Cedar Elementary students blessed totem poles and ate bannock during a school-wide ceremony on National Indigenous Peoples Day.
Cedar students sat cross-legged on the school’s gym floor and sang a prayer song as other children brushed the totem poles with cedar and water under the watchful eye of witnesses and elders Thursday morning.
Each class had designed and coloured one of the 15 totem poles with animals students felt best represented them.
It’s all part of Cedar Elementary’s work around reconciliation, which has included projects on residential schools, talks about the importance of culture and of animals in local indigenous culture, according to school principal Shona Sneddon.
“We did a lot of work on Coast Salish and looking at totem poles and so we decided that we would create a village of totem poles just like we are a village in our school,” said Sneddon.
The significance of students doing the project, she said, is that Cedar has an indigenous population, but it was also to show students, especially those who learned about residential schools, that at one point children who were taken to residential schools couldn’t have done this type of project in schools.
“It became really important for all of our students to know that it’s important to be able to share your culture and to learn about the culture of the people that were here,” Sneddon said. “It’s all about learning in place so what we have here in our neighbourhood and here in our indigenous culture, to be able to share it and the kids, they just really took off with it.”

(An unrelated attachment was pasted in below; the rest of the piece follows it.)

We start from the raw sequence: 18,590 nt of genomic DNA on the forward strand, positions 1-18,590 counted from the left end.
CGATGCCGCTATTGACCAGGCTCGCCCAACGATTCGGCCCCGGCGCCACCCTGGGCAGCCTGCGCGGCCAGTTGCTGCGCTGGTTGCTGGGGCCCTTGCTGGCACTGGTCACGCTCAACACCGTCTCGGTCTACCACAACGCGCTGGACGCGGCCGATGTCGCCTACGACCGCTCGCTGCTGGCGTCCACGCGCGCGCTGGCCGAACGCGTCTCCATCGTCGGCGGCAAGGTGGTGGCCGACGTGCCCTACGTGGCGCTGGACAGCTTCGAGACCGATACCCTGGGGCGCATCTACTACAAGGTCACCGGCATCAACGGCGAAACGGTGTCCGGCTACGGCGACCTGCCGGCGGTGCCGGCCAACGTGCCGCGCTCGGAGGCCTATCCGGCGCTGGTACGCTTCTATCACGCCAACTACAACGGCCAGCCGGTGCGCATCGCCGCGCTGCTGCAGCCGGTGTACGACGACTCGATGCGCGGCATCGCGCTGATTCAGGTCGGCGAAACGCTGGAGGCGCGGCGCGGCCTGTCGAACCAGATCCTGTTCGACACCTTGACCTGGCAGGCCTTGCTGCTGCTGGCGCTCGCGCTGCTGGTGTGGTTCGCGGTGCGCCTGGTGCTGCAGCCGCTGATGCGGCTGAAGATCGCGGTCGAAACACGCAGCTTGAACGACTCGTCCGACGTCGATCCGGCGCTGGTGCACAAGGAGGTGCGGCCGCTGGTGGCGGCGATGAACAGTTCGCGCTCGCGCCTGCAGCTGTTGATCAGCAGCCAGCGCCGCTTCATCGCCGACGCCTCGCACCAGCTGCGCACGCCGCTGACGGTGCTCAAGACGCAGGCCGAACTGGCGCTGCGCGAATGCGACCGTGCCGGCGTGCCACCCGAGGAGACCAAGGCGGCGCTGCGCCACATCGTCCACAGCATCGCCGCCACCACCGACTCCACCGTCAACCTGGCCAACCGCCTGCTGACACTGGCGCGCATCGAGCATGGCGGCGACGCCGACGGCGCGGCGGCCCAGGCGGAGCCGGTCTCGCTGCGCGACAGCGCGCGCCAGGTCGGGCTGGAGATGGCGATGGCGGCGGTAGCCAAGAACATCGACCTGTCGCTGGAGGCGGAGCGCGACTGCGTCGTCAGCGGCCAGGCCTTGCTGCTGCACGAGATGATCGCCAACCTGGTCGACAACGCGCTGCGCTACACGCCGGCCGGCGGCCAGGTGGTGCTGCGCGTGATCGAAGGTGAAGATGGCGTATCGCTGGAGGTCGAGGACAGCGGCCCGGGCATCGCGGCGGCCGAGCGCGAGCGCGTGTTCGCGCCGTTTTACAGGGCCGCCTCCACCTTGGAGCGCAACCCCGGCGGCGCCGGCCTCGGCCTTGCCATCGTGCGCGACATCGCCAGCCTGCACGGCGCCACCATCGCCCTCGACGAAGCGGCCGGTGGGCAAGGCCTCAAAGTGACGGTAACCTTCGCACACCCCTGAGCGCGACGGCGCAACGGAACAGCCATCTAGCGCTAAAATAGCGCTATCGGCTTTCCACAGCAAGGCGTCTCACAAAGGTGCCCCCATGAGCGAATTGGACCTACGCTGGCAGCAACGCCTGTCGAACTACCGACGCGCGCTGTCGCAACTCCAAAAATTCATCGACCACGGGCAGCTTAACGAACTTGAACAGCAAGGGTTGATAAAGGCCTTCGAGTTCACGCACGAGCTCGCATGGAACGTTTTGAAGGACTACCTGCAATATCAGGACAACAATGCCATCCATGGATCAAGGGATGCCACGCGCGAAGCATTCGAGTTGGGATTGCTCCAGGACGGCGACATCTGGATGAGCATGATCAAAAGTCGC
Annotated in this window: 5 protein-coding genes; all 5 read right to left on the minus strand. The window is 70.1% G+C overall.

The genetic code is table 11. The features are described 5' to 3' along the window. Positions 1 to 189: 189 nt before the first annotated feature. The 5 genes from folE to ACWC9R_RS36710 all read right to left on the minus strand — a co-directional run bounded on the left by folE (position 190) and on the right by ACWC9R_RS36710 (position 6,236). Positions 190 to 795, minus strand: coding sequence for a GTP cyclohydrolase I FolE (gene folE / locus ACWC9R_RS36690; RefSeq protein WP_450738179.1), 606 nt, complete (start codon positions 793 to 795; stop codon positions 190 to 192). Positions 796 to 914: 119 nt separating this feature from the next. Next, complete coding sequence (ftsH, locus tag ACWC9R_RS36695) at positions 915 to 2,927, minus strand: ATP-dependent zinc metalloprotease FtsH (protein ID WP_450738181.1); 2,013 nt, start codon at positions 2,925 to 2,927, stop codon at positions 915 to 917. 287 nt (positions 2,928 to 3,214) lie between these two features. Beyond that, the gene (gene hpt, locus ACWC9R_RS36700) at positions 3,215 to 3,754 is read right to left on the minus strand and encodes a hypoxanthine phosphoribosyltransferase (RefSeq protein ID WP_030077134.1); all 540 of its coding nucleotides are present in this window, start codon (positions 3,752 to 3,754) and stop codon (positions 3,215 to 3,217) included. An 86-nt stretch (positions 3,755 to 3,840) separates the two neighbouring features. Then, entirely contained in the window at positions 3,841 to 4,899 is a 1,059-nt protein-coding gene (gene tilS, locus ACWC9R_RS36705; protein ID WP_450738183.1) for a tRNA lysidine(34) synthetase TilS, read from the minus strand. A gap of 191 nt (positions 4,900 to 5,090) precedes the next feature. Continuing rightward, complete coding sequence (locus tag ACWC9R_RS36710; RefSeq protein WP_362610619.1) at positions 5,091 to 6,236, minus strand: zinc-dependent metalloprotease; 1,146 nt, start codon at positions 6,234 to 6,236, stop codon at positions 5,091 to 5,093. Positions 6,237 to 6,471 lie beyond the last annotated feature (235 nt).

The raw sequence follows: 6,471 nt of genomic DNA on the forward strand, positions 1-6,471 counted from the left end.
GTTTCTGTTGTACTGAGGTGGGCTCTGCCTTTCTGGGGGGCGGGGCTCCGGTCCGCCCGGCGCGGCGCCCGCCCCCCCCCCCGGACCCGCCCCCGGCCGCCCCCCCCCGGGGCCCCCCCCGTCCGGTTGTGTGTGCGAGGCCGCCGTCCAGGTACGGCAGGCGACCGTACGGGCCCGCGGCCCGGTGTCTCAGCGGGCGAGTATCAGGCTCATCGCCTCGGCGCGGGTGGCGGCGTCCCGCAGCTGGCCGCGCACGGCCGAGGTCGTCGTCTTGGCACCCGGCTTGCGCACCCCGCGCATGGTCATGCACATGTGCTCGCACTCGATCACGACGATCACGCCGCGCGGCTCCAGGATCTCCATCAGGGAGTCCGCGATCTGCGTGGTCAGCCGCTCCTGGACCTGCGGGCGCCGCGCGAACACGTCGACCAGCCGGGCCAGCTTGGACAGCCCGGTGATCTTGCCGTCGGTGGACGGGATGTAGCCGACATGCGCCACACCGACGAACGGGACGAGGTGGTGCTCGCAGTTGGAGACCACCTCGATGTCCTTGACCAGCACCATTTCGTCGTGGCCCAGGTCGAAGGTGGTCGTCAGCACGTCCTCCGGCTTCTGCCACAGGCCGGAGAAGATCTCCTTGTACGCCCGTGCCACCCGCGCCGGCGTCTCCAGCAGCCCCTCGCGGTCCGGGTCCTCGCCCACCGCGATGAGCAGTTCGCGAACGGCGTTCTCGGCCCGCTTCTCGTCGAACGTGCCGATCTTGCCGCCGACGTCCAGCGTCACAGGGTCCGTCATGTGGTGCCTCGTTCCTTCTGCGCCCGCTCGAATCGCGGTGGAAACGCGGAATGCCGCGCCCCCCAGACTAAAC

Jerry Brown, elder and Hul’qumi’num teacher, said it was amazing and heartwarming that the school chose the totem pole as a project.
“When they chose the totem pole, when they did the blessing to appease the ground, the air, the water, they’re asking for the sprit of the tree, the trees or the poles, to come here too,” Brown said. “They asked for protection, asked for help, asked for all the special blessings the animals bring.”
Lorelai Fredrich, 10, who did a project on residential schools, said it’s important for people to learn about the culture of First Nations people, and how in residential schools, “people would always erase, or try to erase, culture and the animals and the history.
“I think it should be good for people to try and bring it back so it’s not lost forever,” said Fredrich.
Arwen Smith, 12, said it was important to celebrate the totems on National Indigenous Peoples Day because it shows respect toward aboriginal culture.
The totems will become a backdrop, seen every time the curtains open for a performance on the school stage.